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Article
October 5, 1957

TERMINAL BLOOD ALCOHOL CONCENTRATIONS IN NINETY-FOUR FATAL CASES OF ACUTE ALCOHOLISM

JAMA. 1957;165(5):451-452. doi:10.1001/jama.1957.72980230001006
Abstract

The observations reported herein were made for the purpose of obtaining additional data on (a) the terminal blood alcohol levels of persons dying from uncomplicated acute alcoholic poisoning and (b) the interval of time between discovery of the patient in a comatose state (or time of last known alcohol ingestion) and death. From these combined data, an estimate, based on the rate of alcohol elimination, can then be made as to the probable magnitude of the antemortem blood alcohol concentrations. Such knowledge may influence the prognosis in cases of alcoholic intoxication and, from the medicolegal point of view, assist in more accurately establishing death as being due to acute alcoholic intoxication. Pertinent information and discussion on these matters is limited largely to publications of Jetter1 and Jetter and McLean.2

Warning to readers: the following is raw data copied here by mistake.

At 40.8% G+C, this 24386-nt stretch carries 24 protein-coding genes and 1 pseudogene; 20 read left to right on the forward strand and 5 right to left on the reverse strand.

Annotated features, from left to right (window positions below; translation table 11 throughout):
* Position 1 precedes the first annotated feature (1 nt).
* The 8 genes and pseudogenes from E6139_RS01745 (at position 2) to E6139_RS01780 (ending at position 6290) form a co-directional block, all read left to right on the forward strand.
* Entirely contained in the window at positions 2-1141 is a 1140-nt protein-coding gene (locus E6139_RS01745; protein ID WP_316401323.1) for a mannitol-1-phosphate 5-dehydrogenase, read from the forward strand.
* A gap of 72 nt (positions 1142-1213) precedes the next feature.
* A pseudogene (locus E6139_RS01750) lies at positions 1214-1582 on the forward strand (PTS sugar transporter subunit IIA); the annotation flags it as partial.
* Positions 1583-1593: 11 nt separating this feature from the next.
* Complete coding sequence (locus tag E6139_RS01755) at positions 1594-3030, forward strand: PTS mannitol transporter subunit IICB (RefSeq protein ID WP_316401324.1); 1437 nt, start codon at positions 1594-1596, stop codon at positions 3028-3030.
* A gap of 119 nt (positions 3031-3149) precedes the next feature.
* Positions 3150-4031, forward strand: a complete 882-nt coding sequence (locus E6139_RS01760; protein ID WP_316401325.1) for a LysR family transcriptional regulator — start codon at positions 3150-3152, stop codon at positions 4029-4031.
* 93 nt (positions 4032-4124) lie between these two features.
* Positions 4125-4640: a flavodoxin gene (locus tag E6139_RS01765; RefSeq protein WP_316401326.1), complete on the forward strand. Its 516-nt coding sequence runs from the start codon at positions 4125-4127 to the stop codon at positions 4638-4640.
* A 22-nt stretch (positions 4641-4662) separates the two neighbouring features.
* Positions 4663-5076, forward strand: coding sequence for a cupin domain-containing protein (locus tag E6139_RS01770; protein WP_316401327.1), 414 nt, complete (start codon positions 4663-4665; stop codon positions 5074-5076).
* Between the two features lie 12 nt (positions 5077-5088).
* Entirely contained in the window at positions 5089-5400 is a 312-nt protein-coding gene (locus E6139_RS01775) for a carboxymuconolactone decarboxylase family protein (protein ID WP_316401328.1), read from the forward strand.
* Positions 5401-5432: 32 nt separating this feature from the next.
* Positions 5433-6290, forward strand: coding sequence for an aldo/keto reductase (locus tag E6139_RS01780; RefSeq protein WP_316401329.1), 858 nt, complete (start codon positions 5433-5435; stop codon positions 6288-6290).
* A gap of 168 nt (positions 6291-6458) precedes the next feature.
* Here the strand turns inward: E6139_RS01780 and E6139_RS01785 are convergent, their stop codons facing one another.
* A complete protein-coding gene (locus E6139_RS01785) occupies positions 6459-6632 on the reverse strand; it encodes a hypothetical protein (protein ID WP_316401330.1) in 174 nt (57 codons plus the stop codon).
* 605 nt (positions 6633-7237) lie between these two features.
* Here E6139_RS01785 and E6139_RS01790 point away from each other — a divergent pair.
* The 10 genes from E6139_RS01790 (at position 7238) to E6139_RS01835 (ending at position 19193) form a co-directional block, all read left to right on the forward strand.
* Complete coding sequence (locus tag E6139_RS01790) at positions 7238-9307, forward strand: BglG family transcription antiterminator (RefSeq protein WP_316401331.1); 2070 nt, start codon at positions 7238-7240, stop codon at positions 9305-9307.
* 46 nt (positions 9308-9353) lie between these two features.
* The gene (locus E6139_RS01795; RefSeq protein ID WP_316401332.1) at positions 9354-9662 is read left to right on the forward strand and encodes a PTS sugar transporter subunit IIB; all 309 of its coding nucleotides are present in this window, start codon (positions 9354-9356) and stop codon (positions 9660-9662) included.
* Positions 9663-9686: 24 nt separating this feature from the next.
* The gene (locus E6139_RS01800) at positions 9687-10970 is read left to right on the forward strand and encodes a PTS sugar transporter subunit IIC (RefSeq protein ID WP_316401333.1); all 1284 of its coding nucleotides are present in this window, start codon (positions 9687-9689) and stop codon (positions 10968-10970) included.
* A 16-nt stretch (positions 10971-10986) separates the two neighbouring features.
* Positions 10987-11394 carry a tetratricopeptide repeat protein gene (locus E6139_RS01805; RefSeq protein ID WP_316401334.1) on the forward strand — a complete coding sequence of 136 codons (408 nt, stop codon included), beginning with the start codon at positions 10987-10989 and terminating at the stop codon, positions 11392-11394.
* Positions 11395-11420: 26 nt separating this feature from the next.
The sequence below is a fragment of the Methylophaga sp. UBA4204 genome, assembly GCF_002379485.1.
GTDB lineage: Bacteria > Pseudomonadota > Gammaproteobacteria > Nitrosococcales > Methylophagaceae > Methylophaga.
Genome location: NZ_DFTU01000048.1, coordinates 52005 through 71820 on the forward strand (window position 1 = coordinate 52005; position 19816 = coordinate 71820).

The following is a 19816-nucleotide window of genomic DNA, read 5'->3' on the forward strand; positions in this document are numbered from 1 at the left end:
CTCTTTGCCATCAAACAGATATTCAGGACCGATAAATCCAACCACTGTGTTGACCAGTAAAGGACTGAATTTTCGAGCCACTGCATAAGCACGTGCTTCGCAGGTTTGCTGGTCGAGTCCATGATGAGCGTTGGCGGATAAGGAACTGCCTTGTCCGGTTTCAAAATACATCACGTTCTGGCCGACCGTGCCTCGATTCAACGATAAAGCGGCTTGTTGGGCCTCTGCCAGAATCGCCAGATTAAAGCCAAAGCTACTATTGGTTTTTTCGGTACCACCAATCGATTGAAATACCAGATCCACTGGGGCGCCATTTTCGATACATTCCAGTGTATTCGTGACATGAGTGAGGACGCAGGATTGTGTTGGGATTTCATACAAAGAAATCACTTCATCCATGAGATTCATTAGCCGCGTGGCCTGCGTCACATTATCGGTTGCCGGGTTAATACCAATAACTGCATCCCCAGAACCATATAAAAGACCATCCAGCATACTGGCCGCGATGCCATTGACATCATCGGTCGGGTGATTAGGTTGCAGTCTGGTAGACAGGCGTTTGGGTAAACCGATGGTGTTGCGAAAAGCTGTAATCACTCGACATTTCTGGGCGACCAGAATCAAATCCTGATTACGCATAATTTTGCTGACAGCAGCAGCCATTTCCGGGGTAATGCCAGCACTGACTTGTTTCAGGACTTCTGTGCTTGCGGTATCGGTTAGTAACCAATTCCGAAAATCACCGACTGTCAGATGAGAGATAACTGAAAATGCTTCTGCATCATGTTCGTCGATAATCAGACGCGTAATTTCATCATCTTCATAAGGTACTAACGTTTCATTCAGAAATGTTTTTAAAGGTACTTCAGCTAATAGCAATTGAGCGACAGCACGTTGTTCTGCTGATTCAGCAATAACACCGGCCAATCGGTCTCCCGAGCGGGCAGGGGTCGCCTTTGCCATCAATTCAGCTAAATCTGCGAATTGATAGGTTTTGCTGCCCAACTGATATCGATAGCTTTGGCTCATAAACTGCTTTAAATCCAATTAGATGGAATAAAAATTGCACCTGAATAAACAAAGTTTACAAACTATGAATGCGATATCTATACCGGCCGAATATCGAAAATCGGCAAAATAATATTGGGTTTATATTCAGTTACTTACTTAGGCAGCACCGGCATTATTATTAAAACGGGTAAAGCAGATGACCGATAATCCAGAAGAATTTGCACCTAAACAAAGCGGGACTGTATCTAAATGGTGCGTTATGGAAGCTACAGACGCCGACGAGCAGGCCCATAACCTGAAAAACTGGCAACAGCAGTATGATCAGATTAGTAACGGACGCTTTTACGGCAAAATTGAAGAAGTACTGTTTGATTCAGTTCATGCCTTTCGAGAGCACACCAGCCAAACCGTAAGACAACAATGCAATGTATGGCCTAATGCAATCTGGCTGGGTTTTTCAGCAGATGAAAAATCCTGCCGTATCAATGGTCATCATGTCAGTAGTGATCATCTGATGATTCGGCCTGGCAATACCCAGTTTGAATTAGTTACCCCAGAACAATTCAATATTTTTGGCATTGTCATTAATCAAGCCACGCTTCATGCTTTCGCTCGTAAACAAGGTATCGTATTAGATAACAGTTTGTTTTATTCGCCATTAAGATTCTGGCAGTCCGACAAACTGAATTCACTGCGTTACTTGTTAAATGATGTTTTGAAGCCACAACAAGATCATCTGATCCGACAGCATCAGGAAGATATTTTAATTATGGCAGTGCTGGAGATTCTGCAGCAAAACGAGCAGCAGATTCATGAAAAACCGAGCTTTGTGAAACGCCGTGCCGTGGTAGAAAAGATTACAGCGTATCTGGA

During the period 1948-1955, we have had opportunity to study 94 cases in which the histories, medical examiners' reports,

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